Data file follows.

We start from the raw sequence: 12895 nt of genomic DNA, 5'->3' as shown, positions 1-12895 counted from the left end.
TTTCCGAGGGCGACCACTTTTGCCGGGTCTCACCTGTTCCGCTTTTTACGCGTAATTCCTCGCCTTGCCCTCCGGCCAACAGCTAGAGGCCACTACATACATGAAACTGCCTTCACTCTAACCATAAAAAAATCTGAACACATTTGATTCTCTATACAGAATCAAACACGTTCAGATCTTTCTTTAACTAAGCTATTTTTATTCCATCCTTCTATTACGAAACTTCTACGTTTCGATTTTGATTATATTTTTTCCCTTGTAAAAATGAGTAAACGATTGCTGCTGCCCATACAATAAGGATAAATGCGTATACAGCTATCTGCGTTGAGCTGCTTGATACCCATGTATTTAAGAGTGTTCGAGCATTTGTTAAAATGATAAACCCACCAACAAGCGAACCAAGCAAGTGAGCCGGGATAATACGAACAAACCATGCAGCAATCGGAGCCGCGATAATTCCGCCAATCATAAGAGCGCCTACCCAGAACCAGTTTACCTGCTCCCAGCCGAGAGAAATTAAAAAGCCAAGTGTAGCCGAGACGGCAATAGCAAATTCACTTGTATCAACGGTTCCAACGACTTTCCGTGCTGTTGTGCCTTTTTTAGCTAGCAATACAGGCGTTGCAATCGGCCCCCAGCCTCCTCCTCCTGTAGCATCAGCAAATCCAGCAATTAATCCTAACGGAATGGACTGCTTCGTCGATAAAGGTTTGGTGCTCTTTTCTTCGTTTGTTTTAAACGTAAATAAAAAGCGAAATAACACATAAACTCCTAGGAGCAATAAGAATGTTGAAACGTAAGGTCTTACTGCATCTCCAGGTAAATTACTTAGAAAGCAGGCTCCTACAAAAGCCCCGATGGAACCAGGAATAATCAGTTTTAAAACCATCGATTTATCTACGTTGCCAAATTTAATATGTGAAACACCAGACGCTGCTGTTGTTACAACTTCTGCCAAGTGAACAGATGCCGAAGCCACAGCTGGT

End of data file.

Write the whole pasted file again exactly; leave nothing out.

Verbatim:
We start from the raw sequence: 12895 nt of genomic DNA, 5'->3' as shown, positions 1-12895 counted from the left end.
TTTCCGAGGGCGACCACTTTTGCCGGGTCTCACCTGTTCCGCTTTTTACGCGTAATTCCTCGCCTTGCCCTCCGGCCAACAGCTAGAGGCCACTACATACATGAAACTGCCTTCACTCTAACCATAAAAAAATCTGAACACATTTGATTCTCTATACAGAATCAAACACGTTCAGATCTTTCTTTAACTAAGCTATTTTTATTCCATCCTTCTATTACGAAACTTCTACGTTTCGATTTTGATTATATTTTTTCCCTTGTAAAAATGAGTAAACGATTGCTGCTGCCCATACAATAAGGATAAATGCGTATACAGCTATCTGCGTTGAGCTGCTTGATACCCATGTATTTAAGAGTGTTCGAGCATTTGTTAAAATGATAAACCCACCAACAAGCGAACCAAGCAAGTGAGCCGGGATAATACGAACAAACCATGCAGCAATCGGAGCCGCGATAATTCCGCCAATCATAAGAGCGCCTACCCAGAACCAGTTTACCTGCTCCCAGCCGAGAGAAATTAAAAAGCCAAGTGTAGCCGAGACGGCAATAGCAAATTCACTTGTATCAACGGTTCCAACGACTTTCCGTGCTGTTGTGCCTTTTTTAGCTAGCAATACAGGCGTTGCAATCGGCCCCCAGCCTCCTCCTCCTGTAGCATCAGCAAATCCAGCAATTAATCCTAACGGAATGGACTGCTTCGTCGATAAAGGTTTGGTGCTCTTTTCTTCGTTTGTTTTAAACGTAAATAAAAAGCGAAATAACACATAAACTCCTAGGAGCAATAAGAATGTTGAAACGTAAGGTCTTACTGCATCTCCAGGTAAATTACTTAGAAAGCAGGCTCCTACAAAAGCCCCGATGGAACCAGGAATAATCAGTTTTAAAACCATCGATTTATCTACGTTGCCAAATTTAATATGTGAAACACCAGACGCTGCTGTTGTTACAACTTCTGCCAAGTGAACAGATGCCGAAGCCACAGCTGGT